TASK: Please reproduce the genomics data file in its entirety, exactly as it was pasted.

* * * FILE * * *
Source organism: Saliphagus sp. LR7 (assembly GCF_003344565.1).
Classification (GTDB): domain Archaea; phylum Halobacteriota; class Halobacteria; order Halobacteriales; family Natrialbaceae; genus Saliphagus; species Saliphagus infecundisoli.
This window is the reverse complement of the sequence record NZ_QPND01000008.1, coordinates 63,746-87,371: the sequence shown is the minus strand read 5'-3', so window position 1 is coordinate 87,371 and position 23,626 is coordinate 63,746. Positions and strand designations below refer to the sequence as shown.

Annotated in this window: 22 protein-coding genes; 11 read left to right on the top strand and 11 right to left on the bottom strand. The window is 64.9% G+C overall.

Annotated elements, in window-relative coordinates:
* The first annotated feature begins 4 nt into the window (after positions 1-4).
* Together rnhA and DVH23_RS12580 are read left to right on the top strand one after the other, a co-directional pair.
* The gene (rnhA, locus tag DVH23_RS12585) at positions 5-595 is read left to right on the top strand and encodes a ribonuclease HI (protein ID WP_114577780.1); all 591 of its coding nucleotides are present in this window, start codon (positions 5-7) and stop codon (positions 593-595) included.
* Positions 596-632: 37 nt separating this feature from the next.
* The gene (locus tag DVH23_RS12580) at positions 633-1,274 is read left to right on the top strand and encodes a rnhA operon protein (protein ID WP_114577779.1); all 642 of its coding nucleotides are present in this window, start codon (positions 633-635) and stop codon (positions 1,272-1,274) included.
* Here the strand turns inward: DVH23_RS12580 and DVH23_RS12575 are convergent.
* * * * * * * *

Source organism: Saliphagus sp. LR7 (assembly GCF_003344565.1).
Classification (GTDB): domain Archaea; phylum Halobacteriota; class Halobacteria; order Halobacteriales; family Natrialbaceae; genus Saliphagus; species Saliphagus infecundisoli.
This window is the reverse complement of the sequence record NZ_QPND01000008.1, coordinates 63,746-87,371: the sequence shown is the minus strand read 5'-3', so window position 1 is coordinate 87,371 and position 23,626 is coordinate 63,746. Positions and strand designations below refer to the sequence as shown.

Annotated in this window: 22 protein-coding genes; 11 read left to right on the top strand and 11 right to left on the bottom strand. The window is 64.9% G+C overall.

Annotated elements, in window-relative coordinates:
* The first annotated feature begins 4 nt into the window (after positions 1-4).
* Together rnhA and DVH23_RS12580 are read left to right on the top strand one after the other, a co-directional pair.
* The gene (rnhA, locus tag DVH23_RS12585) at positions 5-595 is read left to right on the top strand and encodes a ribonuclease HI (protein ID WP_114577780.1); all 591 of its coding nucleotides are present in this window, start codon (positions 5-7) and stop codon (positions 593-595) included.
* Positions 596-632: 37 nt separating this feature from the next.
* The gene (locus tag DVH23_RS12580) at positions 633-1,274 is read left to right on the top strand and encodes a rnhA operon protein (protein ID WP_114577779.1); all 642 of its coding nucleotides are present in this window, start codon (positions 633-635) and stop codon (positions 1,272-1,274) included.
* Here the strand turns inward: DVH23_RS12580 and DVH23_RS12575 are convergent.